If you’ve been diagnosed with thrush, you may wonder how you got it.
Thrush is an unpleasant condition that can be uncomfortable. It may surprise some people that thrush is an infection of the mouth with the same fungus that causes yeast infections of the vagina. If your doctor has told you that you have thrush, you’re probably wondering exactly how you got it.
Illness can cause thrush. If you are managing a health condition that lowers or weakens your immune system, thrush may develop, states the Mayo Clinic. A healthy immune system will maintain proper balance of the normal flora of the mouth. When the immune system is lowered, however, it cannot manage the balance as effectively. Some conditions that potentially increase susceptibility to thrush include:
- Cancer — Cancer weakens the immune system, and the treatments frequently lower the immune system as well.
- Autoimmune disorders — When the immune system malfunctions and causes immune disorders such as rheumatoid arthritis, you may be susceptible to thrush. In addition, the medications used to treat these types of conditions can further hamper a good immune response.
- Diabetes — When the saliva contains too much sugar, the yeast infection is encouraged to increase.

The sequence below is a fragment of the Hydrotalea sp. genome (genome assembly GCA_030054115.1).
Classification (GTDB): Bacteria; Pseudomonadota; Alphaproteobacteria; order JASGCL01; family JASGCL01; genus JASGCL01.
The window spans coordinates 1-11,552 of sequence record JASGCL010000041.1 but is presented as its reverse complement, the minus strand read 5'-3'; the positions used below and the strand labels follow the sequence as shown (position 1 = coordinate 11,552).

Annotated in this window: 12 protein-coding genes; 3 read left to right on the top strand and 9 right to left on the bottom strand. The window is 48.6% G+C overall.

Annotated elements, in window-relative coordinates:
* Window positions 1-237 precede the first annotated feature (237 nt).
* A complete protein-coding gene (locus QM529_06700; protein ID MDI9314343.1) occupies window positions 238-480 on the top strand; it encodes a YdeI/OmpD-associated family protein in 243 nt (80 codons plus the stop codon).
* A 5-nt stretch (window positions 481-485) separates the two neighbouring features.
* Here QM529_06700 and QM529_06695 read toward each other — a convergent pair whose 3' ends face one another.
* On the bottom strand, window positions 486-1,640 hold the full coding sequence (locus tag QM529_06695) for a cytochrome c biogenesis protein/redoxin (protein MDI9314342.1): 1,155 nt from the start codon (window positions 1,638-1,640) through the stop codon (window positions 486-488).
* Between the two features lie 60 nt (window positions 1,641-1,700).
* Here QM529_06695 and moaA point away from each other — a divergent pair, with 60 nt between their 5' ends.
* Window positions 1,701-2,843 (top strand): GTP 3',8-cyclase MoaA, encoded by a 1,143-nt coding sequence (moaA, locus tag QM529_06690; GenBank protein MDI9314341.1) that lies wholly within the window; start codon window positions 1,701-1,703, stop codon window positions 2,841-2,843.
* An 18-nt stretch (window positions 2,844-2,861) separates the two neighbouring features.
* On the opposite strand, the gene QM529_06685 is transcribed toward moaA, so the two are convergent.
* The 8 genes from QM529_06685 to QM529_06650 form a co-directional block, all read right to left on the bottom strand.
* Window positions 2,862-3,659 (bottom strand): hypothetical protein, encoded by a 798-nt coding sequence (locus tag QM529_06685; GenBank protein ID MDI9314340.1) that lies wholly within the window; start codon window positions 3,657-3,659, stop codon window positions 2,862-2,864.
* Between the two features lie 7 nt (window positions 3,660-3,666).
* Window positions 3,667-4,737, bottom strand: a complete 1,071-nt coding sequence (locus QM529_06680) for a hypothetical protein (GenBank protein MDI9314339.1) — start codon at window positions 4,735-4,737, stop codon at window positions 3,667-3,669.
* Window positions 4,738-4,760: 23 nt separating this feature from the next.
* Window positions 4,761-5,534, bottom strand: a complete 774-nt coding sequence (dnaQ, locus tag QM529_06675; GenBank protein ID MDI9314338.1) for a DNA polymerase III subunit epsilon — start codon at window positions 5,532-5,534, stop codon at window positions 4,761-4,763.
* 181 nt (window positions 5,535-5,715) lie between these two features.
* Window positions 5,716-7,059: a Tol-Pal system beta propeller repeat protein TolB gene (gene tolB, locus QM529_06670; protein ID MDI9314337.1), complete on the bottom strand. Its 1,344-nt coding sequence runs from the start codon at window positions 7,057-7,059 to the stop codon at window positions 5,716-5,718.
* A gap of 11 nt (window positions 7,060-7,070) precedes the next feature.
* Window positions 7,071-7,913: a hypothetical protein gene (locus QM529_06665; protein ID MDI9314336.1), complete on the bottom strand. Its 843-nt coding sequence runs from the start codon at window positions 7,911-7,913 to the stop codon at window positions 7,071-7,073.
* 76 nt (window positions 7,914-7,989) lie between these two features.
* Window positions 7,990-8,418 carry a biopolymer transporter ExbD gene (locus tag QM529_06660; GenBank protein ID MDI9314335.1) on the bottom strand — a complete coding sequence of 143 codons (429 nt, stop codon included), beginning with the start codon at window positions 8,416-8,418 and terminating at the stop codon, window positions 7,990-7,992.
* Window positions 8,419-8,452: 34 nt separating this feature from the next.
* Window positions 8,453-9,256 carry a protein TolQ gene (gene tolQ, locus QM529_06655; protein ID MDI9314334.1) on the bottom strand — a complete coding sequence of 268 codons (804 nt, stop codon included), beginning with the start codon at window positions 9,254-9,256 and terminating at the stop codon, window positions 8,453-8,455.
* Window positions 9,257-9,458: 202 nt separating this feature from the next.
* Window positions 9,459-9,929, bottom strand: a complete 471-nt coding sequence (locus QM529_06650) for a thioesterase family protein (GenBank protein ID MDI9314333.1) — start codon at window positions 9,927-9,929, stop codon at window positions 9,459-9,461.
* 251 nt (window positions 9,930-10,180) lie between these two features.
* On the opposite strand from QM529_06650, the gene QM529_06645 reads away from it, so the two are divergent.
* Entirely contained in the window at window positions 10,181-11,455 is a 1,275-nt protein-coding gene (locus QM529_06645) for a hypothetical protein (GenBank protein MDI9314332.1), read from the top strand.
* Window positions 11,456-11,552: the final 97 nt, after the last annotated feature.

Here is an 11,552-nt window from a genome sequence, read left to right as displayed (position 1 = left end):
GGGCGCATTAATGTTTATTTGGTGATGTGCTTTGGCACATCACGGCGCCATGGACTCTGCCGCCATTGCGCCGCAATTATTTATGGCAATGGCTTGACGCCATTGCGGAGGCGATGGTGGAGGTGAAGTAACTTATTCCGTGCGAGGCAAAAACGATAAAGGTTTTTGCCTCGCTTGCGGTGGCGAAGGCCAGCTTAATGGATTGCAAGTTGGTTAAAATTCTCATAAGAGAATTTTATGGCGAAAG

- Vaginal yeast infections — These infections can cause thrush.
- HIV/AIDS — These diseases are caused by a virus that results in an immunodeficiency.
Risk factors increase thrush propensity. While the condition that causes thrush can happen to anyone, there are factors that increase the risk of developing thrush:
- Lowered immune system
- Health conditions like diabetes and anemia
- Medications like steroids, antibiotics and inhaled corticosteroids, which can cause a propensity for a Candida overgrowth
- Chemotherapy, which weakens the immune response
- Radiation treatment damages the immune system
- Dry mouth, either by medication or medical treatment
- Smoking, which is not good for the mouth or lungs
- Mouthwash use. Brushing and flossing are usually enough for good oral hygiene. Mouthwash can kill bacteria in the mouth that is necessary for the balance of proper oral flora.